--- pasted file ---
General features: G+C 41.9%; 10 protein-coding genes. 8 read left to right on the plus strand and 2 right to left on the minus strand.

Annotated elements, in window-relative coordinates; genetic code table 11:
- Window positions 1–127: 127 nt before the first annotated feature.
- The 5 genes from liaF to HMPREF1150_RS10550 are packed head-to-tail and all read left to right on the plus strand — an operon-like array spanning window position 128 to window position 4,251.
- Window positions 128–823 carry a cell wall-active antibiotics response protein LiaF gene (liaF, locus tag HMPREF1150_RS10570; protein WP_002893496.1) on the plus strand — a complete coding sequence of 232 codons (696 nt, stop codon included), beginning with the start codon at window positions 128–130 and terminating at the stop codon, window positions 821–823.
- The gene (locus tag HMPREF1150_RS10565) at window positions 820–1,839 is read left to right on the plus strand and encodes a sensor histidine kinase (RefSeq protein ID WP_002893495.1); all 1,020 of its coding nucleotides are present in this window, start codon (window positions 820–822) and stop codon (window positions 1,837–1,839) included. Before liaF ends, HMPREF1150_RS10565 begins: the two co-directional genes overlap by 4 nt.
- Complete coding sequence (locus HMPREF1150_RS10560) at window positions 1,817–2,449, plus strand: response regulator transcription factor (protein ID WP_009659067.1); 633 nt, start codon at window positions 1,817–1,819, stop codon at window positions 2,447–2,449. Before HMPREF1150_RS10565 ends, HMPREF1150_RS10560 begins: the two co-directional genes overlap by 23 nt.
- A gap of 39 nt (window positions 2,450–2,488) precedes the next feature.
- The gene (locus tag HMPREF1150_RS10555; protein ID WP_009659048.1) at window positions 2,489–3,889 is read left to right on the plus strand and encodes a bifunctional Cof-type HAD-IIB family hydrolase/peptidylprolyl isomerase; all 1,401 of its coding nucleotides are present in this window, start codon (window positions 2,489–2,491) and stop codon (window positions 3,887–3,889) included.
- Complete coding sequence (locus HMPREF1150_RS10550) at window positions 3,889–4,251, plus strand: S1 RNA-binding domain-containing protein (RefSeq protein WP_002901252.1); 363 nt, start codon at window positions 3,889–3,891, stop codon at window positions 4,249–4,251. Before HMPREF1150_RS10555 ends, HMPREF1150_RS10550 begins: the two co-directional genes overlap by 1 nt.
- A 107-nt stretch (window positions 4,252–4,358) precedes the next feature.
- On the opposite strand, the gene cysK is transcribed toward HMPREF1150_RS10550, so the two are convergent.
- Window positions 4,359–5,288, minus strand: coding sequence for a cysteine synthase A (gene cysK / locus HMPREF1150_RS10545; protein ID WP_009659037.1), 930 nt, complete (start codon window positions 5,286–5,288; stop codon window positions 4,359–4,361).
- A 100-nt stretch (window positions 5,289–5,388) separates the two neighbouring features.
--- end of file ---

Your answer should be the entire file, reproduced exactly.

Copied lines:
General features: G+C 41.9%; 10 protein-coding genes. 8 read left to right on the plus strand and 2 right to left on the minus strand.

Annotated elements, in window-relative coordinates; genetic code table 11:
- Window positions 1–127: 127 nt before the first annotated feature.
- The 5 genes from liaF to HMPREF1150_RS10550 are packed head-to-tail and all read left to right on the plus strand — an operon-like array spanning window position 128 to window position 4,251.
- Window positions 128–823 carry a cell wall-active antibiotics response protein LiaF gene (liaF, locus tag HMPREF1150_RS10570; protein WP_002893496.1) on the plus strand — a complete coding sequence of 232 codons (696 nt, stop codon included), beginning with the start codon at window positions 128–130 and terminating at the stop codon, window positions 821–823.
- The gene (locus tag HMPREF1150_RS10565) at window positions 820–1,839 is read left to right on the plus strand and encodes a sensor histidine kinase (RefSeq protein ID WP_002893495.1); all 1,020 of its coding nucleotides are present in this window, start codon (window positions 820–822) and stop codon (window positions 1,837–1,839) included. Before liaF ends, HMPREF1150_RS10565 begins: the two co-directional genes overlap by 4 nt.
- Complete coding sequence (locus HMPREF1150_RS10560) at window positions 1,817–2,449, plus strand: response regulator transcription factor (protein ID WP_009659067.1); 633 nt, start codon at window positions 1,817–1,819, stop codon at window positions 2,447–2,449. Before HMPREF1150_RS10565 ends, HMPREF1150_RS10560 begins: the two co-directional genes overlap by 23 nt.
- A gap of 39 nt (window positions 2,450–2,488) precedes the next feature.
- The gene (locus tag HMPREF1150_RS10555; protein ID WP_009659048.1) at window positions 2,489–3,889 is read left to right on the plus strand and encodes a bifunctional Cof-type HAD-IIB family hydrolase/peptidylprolyl isomerase; all 1,401 of its coding nucleotides are present in this window, start codon (window positions 2,489–2,491) and stop codon (window positions 3,887–3,889) included.
- Complete coding sequence (locus HMPREF1150_RS10550) at window positions 3,889–4,251, plus strand: S1 RNA-binding domain-containing protein (RefSeq protein WP_002901252.1); 363 nt, start codon at window positions 3,889–3,891, stop codon at window positions 4,249–4,251. Before HMPREF1150_RS10555 ends, HMPREF1150_RS10550 begins: the two co-directional genes overlap by 1 nt.
- A 107-nt stretch (window positions 4,252–4,358) precedes the next feature.
- On the opposite strand, the gene cysK is transcribed toward HMPREF1150_RS10550, so the two are convergent.
- Window positions 4,359–5,288, minus strand: coding sequence for a cysteine synthase A (gene cysK / locus HMPREF1150_RS10545; protein ID WP_009659037.1), 930 nt, complete (start codon window positions 5,286–5,288; stop codon window positions 4,359–4,361).
- A 100-nt stretch (window positions 5,289–5,388) separates the two neighbouring features.